According to Afronline nearly 1,300 U.S. companies have filed disclosure reports with the SEC describing whether the products they manufacture or sell are made with minerals that may be linked to conflict in central Africa. Monday the 2nd June was the first deadline for the filings under the Dodd Frank Act passed in 2010 and the subsequent 2012 SEC Rule to define exact disclosure requirements and it is reported that most companies expected to file a report on their supply chains have done so. Those reports, known as SD and EX-1.02 are publicly available through the SEC EDGAR website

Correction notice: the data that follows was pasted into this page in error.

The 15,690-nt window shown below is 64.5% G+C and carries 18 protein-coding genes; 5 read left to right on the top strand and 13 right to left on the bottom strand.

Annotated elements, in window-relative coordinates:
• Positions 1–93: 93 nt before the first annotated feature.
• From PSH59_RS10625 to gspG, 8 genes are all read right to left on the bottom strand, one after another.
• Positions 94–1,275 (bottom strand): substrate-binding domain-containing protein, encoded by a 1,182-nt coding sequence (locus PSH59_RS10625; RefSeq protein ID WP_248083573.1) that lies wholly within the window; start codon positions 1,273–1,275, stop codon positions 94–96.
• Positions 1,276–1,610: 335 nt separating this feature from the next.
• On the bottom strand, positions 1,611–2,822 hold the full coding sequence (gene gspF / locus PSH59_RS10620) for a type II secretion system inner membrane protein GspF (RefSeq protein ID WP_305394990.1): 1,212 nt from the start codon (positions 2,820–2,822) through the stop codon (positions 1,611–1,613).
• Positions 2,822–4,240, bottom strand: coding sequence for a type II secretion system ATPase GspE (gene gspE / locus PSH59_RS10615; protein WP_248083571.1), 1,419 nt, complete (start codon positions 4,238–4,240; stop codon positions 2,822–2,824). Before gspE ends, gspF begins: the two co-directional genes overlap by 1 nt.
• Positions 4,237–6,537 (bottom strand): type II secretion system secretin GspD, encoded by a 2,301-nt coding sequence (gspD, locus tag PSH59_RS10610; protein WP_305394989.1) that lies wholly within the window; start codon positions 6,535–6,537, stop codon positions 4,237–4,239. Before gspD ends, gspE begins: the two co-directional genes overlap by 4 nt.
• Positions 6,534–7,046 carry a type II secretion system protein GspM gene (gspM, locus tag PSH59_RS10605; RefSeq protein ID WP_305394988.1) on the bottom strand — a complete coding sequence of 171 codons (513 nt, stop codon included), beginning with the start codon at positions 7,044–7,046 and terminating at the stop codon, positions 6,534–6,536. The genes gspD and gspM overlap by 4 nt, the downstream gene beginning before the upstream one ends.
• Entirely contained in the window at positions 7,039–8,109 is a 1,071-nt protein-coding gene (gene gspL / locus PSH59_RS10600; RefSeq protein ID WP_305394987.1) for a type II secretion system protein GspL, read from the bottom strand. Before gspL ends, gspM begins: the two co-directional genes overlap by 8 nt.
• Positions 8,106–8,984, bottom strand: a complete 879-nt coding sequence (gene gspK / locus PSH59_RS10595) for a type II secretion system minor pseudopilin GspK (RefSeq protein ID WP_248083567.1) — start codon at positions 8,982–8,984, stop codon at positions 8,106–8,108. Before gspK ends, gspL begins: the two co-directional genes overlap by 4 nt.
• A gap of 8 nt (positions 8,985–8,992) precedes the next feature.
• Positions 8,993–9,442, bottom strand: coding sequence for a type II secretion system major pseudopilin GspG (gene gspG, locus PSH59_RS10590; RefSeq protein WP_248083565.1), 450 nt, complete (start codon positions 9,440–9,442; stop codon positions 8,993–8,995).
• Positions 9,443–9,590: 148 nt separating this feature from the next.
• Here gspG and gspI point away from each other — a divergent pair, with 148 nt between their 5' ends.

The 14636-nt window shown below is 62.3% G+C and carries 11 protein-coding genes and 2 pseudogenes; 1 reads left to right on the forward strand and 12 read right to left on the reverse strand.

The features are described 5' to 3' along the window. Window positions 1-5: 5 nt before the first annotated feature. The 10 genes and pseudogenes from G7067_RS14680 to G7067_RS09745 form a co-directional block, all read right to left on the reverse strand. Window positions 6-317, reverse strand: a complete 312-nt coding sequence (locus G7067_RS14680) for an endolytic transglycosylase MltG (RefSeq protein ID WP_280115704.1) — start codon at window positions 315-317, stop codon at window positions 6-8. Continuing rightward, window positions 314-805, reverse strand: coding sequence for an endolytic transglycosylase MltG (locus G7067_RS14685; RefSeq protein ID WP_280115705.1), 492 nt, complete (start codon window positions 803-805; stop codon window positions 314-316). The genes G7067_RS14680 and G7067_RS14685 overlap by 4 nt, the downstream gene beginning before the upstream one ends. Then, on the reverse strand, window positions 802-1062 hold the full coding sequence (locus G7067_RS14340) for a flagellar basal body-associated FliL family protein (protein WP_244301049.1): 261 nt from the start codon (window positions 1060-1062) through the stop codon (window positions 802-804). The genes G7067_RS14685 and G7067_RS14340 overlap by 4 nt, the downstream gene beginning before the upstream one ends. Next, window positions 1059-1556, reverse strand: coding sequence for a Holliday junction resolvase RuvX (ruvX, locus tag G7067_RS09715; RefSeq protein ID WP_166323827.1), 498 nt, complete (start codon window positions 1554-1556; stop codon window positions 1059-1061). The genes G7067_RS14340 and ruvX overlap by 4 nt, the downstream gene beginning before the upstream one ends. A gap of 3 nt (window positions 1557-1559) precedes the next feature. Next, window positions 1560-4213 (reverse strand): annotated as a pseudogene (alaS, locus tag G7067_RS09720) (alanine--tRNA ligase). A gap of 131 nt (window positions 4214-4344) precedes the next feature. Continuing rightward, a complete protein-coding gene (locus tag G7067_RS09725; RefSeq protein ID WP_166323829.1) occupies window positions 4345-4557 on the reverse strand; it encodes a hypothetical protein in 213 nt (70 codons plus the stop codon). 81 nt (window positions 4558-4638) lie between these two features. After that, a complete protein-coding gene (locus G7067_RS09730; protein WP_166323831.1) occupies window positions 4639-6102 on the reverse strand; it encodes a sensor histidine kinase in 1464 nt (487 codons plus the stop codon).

Companies such as Boeing, Hewlett Packard and Microsoft who have financially supported the iTSCi Programme and regional due diligence, either through Associate Membership, or with a contribution to the initial pilot in 2010, included reference to that in their reports. Many companies also referenced the smelter audit programme CFSP and listed the names of smelters in their supply chain as far as they have been determined. Some explained other activities they had undertaken around issues in the mining sector such as environmental concerns relating to Indonesian tin production. The greatest surprise seems to be the discovery that dozens of companies had been supplied gold by North Korea’s central bank which both provides currency for the regime and carries out refining. Apparently US sanctions ban importing materials from North Korea even if they come from deep within a supply chain and are in a completely different form by the time they reach the end user. This had taken some time to come to light since an earlier version of the smelter list of the CFSI had shown the location of the central bank as South, rather than North Korea.